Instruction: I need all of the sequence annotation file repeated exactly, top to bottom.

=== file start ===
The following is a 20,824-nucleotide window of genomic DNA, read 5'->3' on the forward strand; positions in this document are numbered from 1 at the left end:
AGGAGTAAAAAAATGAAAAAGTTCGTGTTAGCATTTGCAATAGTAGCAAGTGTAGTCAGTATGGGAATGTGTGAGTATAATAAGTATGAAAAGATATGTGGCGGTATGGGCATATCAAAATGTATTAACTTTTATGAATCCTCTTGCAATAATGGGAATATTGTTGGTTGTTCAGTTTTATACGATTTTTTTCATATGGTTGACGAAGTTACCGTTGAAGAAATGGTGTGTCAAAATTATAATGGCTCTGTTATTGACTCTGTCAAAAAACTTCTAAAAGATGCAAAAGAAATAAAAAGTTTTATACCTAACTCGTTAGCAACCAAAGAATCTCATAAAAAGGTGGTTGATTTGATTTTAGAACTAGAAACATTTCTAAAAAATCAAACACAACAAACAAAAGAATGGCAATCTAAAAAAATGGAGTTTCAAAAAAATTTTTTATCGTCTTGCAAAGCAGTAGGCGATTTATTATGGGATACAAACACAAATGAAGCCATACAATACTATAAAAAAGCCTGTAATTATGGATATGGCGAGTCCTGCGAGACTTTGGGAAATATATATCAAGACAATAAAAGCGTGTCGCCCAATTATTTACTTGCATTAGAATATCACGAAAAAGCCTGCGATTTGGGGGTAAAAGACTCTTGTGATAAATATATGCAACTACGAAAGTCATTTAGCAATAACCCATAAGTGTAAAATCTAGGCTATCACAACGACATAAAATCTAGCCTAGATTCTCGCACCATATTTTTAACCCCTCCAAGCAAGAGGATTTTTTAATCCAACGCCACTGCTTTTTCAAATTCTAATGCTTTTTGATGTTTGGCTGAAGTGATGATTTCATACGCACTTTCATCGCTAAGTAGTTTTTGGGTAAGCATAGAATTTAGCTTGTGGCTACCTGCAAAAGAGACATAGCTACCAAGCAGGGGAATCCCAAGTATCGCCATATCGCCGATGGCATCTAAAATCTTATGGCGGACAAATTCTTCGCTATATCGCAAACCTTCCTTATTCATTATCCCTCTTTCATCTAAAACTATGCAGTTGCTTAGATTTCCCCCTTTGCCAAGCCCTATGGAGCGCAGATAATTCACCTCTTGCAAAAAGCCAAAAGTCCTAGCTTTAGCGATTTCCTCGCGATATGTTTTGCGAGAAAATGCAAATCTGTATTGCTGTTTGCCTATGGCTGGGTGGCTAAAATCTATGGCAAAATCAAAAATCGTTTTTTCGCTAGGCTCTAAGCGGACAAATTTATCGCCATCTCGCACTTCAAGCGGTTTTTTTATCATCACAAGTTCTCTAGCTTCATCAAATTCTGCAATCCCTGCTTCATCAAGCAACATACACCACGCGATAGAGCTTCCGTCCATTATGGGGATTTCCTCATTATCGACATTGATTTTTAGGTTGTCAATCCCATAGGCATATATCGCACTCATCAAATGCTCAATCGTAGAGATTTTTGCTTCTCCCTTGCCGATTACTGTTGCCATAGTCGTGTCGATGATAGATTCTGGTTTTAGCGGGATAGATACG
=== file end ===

The following is a 20,824-nucleotide window of genomic DNA, read 5'->3' on the forward strand; positions in this document are numbered from 1 at the left end:
AGGAGTAAAAAAATGAAAAAGTTCGTGTTAGCATTTGCAATAGTAGCAAGTGTAGTCAGTATGGGAATGTGTGAGTATAATAAGTATGAAAAGATATGTGGCGGTATGGGCATATCAAAATGTATTAACTTTTATGAATCCTCTTGCAATAATGGGAATATTGTTGGTTGTTCAGTTTTATACGATTTTTTTCATATGGTTGACGAAGTTACCGTTGAAGAAATGGTGTGTCAAAATTATAATGGCTCTGTTATTGACTCTGTCAAAAAACTTCTAAAAGATGCAAAAGAAATAAAAAGTTTTATACCTAACTCGTTAGCAACCAAAGAATCTCATAAAAAGGTGGTTGATTTGATTTTAGAACTAGAAACATTTCTAAAAAATCAAACACAACAAACAAAAGAATGGCAATCTAAAAAAATGGAGTTTCAAAAAAATTTTTTATCGTCTTGCAAAGCAGTAGGCGATTTATTATGGGATACAAACACAAATGAAGCCATACAATACTATAAAAAAGCCTGTAATTATGGATATGGCGAGTCCTGCGAGACTTTGGGAAATATATATCAAGACAATAAAAGCGTGTCGCCCAATTATTTACTTGCATTAGAATATCACGAAAAAGCCTGCGATTTGGGGGTAAAAGACTCTTGTGATAAATATATGCAACTACGAAAGTCATTTAGCAATAACCCATAAGTGTAAAATCTAGGCTATCACAACGACATAAAATCTAGCCTAGATTCTCGCACCATATTTTTAACCCCTCCAAGCAAGAGGATTTTTTAATCCAACGCCACTGCTTTTTCAAATTCTAATGCTTTTTGATGTTTGGCTGAAGTGATGATTTCATACGCACTTTCATCGCTAAGTAGTTTTTGGGTAAGCATAGAATTTAGCTTGTGGCTACCTGCAAAAGAGACATAGCTACCAAGCAGGGGAATCCCAAGTATCGCCATATCGCCGATGGCATCTAAAATCTTATGGCGGACAAATTCTTCGCTATATCGCAAACCTTCCTTATTCATTATCCCTCTTTCATCTAAAACTATGCAGTTGCTTAGATTTCCCCCTTTGCCAAGCCCTATGGAGCGCAGATAATTCACCTCTTGCAAAAAGCCAAAAGTCCTAGCTTTAGCGATTTCCTCGCGATATGTTTTGCGAGAAAATGCAAATCTGTATTGCTGTTTGCCTATGGCTGGGTGGCTAAAATCTATGGCAAAATCAAAAATCGTTTTTTCGCTAGGCTCTAAGCGGACAAATTTATCGCCATCTCGCACTTCAAGCGGTTTTTTTATCATCACAAGTTCTCTAGCTTCATCAAATTCTGCAATCCCTGCTTCATCAAGCAACATACACCACGCGATAGAGCTTCCGTCCATTATGGGGATTTCCTCATTATCGACATTGATTTTTAGGTTGTCAATCCCATAGGCATATATCGCACTCATCAAATGCTCAATCGTAGAGATTTTTGCTTCTCCCTTGCCGATTACTGTTGCCATAGTCGTGTCGATGATAGATTCTGGTTTTAGCGGGATAGATACG